by Dr. Jack Hyles (1926-2001)

(Chapter 40 from Dr. Hyle's excellent book, Blue Denim and Lace)

The time of the year that listens to the echoes of the happiness of summer and girds itself for the coming chill of winter is know as autumn. Perhaps no season of the year does as much to the emotions of men as does autumn. . ..Autumn.

Autumn is a season of leaves, when the nature dots each leaf with a different color and blends it into a beautiful painting that no artist can capture. It is a season of stacks and piles of leaves and the smell of their burning. . .Autumn.

Autumn is a season of trees, when they, like Joseph of old, put on their coats of many colors and thrill the heart of each observer . . . Autumn.

Autumn is a season of crisp air, when God's air-conditioning is turned on in full blast, causing a spring in the step and a sharpness in the air such as no other season can cause. . .Autumn.

Autumn is a season of melancholy, when mothers who had dreaded summer and the bother of the children find themselves missing Johnny and Susie in the loneliness of a quiet living room after school has snatched them away . .. ..Autumn.

Autumn is a time of memories-memories of a wonderful summer, the best vacation we ever had, happy meals in roadside restaurants, picnics, ants, flies, car trips, shower baths, and playgrounds. . .Autumn.

Autumn is a time to reflect upon the joys of summer, when the family was closer than at any time of the year. Now we separate to go our several ways with our many activities and varied interests but with memories to keep us together until we pack next year for an ever greater vacation. . ..Autumn.

Autumn is a season of explanation, as wide-eyed children tell teachers that this was the best summer ever. They explain with loud voices about the trip to Grandpa's farm, the feeding of the chipmunks in the mountains, and the catching of the biggest fish ever (which must have weighed at least a half pound, and whose picture weighed five pounds, and which weighs twelve pounds in the memory of innocent childhood!). . .Autumn.

Autumn is a season of the sound of footballs and the encouragement of cheerleaders. It is a time when every team is undefeated and has dreams of the championship. . .Autumn.

Autumn is a time of cleaning, when lonely mothers sigh and clean the finger-prints and cluttered closets of little ones whose empty room is suddenly a sanctuary. . .Autumn.

Autumn is a time of tears, when mothers and fathers say good-bye to college students who only last year were in kindergarten. It is a time of wondering where the years have gone, a time of bewilderment as we try to remember just a little of the brief period between kindergarten and college. . ..Autumn.

Autumn is a time of the familiar squeak of unoiled school bus brakes, as we see the well- scrubbed children across the street getting aboard. . ..Autumn.

Autumn is a time of reunion, when school friends measure each other to see the growth of the summer and when friends forgotten for weeks seem dearer than ever before. Forgotten are the differences of the past year. Forgotten are the arguments on the ball field. Our friendship suddenly is dearer and sweeter than before. . .Autumn.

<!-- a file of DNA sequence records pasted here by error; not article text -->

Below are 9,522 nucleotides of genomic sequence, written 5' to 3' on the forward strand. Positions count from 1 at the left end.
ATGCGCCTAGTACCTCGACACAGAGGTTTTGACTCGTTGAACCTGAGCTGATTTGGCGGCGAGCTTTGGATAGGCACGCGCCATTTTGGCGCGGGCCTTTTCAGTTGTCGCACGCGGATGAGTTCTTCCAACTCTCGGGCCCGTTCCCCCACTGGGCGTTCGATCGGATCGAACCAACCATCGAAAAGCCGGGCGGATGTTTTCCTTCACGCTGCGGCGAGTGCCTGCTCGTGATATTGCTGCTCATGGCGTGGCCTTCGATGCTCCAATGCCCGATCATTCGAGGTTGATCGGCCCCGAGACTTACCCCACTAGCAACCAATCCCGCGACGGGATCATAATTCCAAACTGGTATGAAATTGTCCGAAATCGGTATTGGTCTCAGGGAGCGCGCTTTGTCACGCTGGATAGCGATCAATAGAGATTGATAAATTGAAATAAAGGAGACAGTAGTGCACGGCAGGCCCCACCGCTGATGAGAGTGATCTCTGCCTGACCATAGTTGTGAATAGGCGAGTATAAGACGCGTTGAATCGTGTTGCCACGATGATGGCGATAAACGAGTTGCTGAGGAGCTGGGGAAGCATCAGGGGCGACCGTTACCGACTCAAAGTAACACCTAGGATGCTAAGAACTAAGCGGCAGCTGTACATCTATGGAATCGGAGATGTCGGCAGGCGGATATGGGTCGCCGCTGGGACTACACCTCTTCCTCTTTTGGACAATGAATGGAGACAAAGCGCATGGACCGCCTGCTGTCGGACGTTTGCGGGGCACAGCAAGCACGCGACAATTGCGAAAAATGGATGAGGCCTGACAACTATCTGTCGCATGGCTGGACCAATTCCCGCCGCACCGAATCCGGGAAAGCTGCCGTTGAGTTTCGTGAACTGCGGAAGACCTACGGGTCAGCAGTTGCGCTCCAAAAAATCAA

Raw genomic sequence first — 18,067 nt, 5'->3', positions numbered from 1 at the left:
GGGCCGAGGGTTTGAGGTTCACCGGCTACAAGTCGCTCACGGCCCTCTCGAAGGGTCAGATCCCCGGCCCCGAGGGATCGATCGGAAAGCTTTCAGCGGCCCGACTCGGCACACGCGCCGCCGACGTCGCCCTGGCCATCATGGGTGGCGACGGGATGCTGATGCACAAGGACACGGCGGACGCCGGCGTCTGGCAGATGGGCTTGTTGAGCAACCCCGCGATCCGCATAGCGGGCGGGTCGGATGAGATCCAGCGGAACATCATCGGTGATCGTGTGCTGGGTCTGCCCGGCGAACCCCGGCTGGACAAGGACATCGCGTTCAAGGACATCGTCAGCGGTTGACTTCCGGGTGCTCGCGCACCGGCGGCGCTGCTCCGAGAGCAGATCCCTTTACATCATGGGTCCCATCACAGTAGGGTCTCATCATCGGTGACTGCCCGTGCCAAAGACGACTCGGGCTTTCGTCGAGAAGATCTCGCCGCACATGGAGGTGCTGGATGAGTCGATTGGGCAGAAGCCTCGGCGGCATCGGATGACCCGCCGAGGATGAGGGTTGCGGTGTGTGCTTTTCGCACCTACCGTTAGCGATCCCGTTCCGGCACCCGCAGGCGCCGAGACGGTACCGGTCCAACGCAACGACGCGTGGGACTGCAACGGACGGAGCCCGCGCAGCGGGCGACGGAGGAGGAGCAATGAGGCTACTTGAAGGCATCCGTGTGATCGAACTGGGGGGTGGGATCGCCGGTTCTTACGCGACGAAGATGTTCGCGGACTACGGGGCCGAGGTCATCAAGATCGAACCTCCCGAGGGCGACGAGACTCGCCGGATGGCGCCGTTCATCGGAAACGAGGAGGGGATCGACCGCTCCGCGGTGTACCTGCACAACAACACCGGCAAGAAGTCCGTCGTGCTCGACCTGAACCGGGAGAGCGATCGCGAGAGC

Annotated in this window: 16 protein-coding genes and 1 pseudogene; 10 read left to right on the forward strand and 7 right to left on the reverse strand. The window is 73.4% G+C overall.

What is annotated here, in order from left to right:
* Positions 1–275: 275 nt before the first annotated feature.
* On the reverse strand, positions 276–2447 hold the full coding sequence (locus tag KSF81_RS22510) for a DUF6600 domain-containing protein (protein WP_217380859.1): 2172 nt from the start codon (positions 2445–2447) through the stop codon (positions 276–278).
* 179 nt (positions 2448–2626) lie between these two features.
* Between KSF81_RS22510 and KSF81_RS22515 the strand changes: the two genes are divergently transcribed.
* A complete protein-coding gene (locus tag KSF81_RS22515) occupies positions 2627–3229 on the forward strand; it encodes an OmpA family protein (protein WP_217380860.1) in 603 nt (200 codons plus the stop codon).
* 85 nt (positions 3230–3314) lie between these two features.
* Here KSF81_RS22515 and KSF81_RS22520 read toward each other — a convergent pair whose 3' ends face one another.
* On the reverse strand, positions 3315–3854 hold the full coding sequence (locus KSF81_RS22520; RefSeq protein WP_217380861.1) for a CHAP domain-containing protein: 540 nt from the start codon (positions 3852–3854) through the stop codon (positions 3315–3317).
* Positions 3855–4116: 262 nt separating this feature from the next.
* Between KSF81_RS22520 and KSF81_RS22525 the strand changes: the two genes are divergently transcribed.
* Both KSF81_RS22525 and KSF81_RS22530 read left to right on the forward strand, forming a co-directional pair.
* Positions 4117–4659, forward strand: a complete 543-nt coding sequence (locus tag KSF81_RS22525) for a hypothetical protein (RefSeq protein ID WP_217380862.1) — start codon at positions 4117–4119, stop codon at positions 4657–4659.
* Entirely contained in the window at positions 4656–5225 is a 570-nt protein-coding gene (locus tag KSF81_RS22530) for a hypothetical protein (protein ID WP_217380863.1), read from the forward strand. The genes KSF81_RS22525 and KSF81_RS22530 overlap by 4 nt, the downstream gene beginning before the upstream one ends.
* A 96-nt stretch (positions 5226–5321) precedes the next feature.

Autumn is a season when Mom has time to realize what it means to be a mother. She has been so busy being a mother that she has forgotten what being a mother really is. When the chorus of voices has faded toward the school grounds and the shuffling of little feet has left the carpet for the concrete, Mom sits down with emotion and realizes what it is to be a mother. She bows her head in thanksgiving that she has been called to be a woman that "excellest them all." . . .Autumn.

Autumn is a time of weeping. Mother and Dad have wondered for days if little Susie would weep when she went off to school for her first day. Mother has girded little Susie for this occasion and has reminded her to be a good girl and not to cry. Susie, however, forgot to prepare Mother; and as Susie goes off to school skipping and laughing, it is mother who wits down and cries, as Dad is bothered with a recurring sinus condition. . ..Autumn.

Autumn is a time when Dad bundles up all the bills to see how much month is left at the end of the money. He shakes his head and listens more carefully to the commercials concerning "Friendly Bob Adams and the Household Finance Corporation" and ponders his "plight to the poorhouse" as he prays for God's wisdom and help to provide for his family. . .Autumn.

But in it all, autumn should be a time of dedication. The turning of the grass, the dropping of the flower seed, the dying of the leaves, the fading of the summer all remind us of the "Corn of Wheat" that fell in the ground two thousand years ago at Calvary. It reminds us that One had to die that we might live.

As sure as autumn reminds us of His death, the hope of spring reminds us of His resurrection; for these same trees shall bloom again, the same grass shall grow again, these dying flowers shall blossom again, and our Saviour rose again!

Autumn, finally, is a time to die. It is a time for us, with the flowers, trees, grass, and nature to die. We should die to self, die to our own pleasures, and live unto Christ.

We look back in retrospect at the summer and brace ourselves for the chilling winds of winter. Let us enjoy the most beautiful season of them all—the season, death—for in death nature is at its prettiest, Jesus reached His glory, and we become our best for Him.


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 “I am an old-fashioned preacher of the old-time religion, that has
warmed this cold world's heart for two thousand years.”